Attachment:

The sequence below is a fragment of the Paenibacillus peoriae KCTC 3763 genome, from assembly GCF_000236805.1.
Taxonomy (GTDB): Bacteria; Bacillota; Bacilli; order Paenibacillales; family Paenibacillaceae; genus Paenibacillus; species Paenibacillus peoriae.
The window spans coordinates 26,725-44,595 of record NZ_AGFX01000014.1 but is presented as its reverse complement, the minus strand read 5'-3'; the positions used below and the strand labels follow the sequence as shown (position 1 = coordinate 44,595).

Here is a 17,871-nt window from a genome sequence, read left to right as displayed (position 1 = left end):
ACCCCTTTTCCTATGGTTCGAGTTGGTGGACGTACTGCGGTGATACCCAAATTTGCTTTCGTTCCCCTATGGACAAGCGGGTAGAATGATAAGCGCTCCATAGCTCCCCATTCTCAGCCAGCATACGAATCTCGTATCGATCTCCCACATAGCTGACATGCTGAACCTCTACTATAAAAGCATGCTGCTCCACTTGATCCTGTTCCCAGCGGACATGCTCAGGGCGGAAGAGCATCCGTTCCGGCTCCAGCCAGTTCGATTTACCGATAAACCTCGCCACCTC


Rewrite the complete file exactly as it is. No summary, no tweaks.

The sequence below is a fragment of the Paenibacillus peoriae KCTC 3763 genome, from assembly GCF_000236805.1.
Taxonomy (GTDB): Bacteria; Bacillota; Bacilli; order Paenibacillales; family Paenibacillaceae; genus Paenibacillus; species Paenibacillus peoriae.
The window spans coordinates 26,725-44,595 of record NZ_AGFX01000014.1 but is presented as its reverse complement, the minus strand read 5'-3'; the positions used below and the strand labels follow the sequence as shown (position 1 = coordinate 44,595).

Here is a 17,871-nt window from a genome sequence, read left to right as displayed (position 1 = left end):
ACCCCTTTTCCTATGGTTCGAGTTGGTGGACGTACTGCGGTGATACCCAAATTTGCTTTCGTTCCCCTATGGACAAGCGGGTAGAATGATAAGCGCTCCATAGCTCCCCATTCTCAGCCAGCATACGAATCTCGTATCGATCTCCCACATAGCTGACATGCTGAACCTCTACTATAAAAGCATGCTGCTCCACTTGATCCTGTTCCCAGCGGACATGCTCAGGGCGGAAGAGCATCCGTTCCGGCTCCAGCCAGTTCGATTTACCGATAAACCTCGCCACCTC